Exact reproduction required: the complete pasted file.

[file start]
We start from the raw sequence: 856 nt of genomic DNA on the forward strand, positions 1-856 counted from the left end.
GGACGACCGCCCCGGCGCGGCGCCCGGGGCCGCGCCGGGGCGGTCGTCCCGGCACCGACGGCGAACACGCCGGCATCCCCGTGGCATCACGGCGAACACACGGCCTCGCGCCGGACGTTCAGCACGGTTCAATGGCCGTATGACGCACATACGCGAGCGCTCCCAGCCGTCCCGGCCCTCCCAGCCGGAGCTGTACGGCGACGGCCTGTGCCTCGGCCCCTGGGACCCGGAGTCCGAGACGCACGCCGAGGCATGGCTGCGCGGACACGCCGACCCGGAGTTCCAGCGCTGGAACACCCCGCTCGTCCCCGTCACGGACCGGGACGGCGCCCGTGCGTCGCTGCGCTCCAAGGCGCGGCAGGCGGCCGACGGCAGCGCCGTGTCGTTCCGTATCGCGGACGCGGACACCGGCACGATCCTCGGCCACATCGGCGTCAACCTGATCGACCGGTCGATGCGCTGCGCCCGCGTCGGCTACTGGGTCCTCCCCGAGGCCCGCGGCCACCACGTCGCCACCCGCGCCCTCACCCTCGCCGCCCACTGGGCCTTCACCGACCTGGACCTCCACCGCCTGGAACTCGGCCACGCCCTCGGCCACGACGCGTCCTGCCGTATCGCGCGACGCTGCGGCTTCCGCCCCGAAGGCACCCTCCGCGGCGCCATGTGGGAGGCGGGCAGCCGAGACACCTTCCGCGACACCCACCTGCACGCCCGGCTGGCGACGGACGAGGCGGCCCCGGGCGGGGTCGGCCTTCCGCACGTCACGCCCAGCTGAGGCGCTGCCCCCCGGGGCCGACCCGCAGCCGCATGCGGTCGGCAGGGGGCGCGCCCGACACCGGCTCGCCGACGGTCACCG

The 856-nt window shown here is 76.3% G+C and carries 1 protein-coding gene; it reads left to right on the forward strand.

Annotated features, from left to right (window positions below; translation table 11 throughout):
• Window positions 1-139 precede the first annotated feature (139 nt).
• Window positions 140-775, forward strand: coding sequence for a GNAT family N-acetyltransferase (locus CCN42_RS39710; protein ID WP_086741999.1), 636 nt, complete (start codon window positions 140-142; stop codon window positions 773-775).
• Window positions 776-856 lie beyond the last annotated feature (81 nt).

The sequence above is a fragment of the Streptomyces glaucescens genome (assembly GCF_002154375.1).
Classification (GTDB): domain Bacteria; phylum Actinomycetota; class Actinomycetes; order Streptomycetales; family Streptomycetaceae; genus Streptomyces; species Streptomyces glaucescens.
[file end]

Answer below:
We start from the raw sequence: 856 nt of genomic DNA on the forward strand, positions 1-856 counted from the left end.
GGACGACCGCCCCGGCGCGGCGCCCGGGGCCGCGCCGGGGCGGTCGTCCCGGCACCGACGGCGAACACGCCGGCATCCCCGTGGCATCACGGCGAACACACGGCCTCGCGCCGGACGTTCAGCACGGTTCAATGGCCGTATGACGCACATACGCGAGCGCTCCCAGCCGTCCCGGCCCTCCCAGCCGGAGCTGTACGGCGACGGCCTGTGCCTCGGCCCCTGGGACCCGGAGTCCGAGACGCACGCCGAGGCATGGCTGCGCGGACACGCCGACCCGGAGTTCCAGCGCTGGAACACCCCGCTCGTCCCCGTCACGGACCGGGACGGCGCCCGTGCGTCGCTGCGCTCCAAGGCGCGGCAGGCGGCCGACGGCAGCGCCGTGTCGTTCCGTATCGCGGACGCGGACACCGGCACGATCCTCGGCCACATCGGCGTCAACCTGATCGACCGGTCGATGCGCTGCGCCCGCGTCGGCTACTGGGTCCTCCCCGAGGCCCGCGGCCACCACGTCGCCACCCGCGCCCTCACCCTCGCCGCCCACTGGGCCTTCACCGACCTGGACCTCCACCGCCTGGAACTCGGCCACGCCCTCGGCCACGACGCGTCCTGCCGTATCGCGCGACGCTGCGGCTTCCGCCCCGAAGGCACCCTCCGCGGCGCCATGTGGGAGGCGGGCAGCCGAGACACCTTCCGCGACACCCACCTGCACGCCCGGCTGGCGACGGACGAGGCGGCCCCGGGCGGGGTCGGCCTTCCGCACGTCACGCCCAGCTGAGGCGCTGCCCCCCGGGGCCGACCCGCAGCCGCATGCGGTCGGCAGGGGGCGCGCCCGACACCGGCTCGCCGACGGTCACCG

The 856-nt window shown here is 76.3% G+C and carries 1 protein-coding gene; it reads left to right on the forward strand.

Annotated features, from left to right (window positions below; translation table 11 throughout):
• Window positions 1-139 precede the first annotated feature (139 nt).
• Window positions 140-775, forward strand: coding sequence for a GNAT family N-acetyltransferase (locus CCN42_RS39710; protein ID WP_086741999.1), 636 nt, complete (start codon window positions 140-142; stop codon window positions 773-775).
• Window positions 776-856 lie beyond the last annotated feature (81 nt).

The sequence above is a fragment of the Streptomyces glaucescens genome (assembly GCF_002154375.1).
Classification (GTDB): domain Bacteria; phylum Actinomycetota; class Actinomycetes; order Streptomycetales; family Streptomycetaceae; genus Streptomyces; species Streptomyces glaucescens.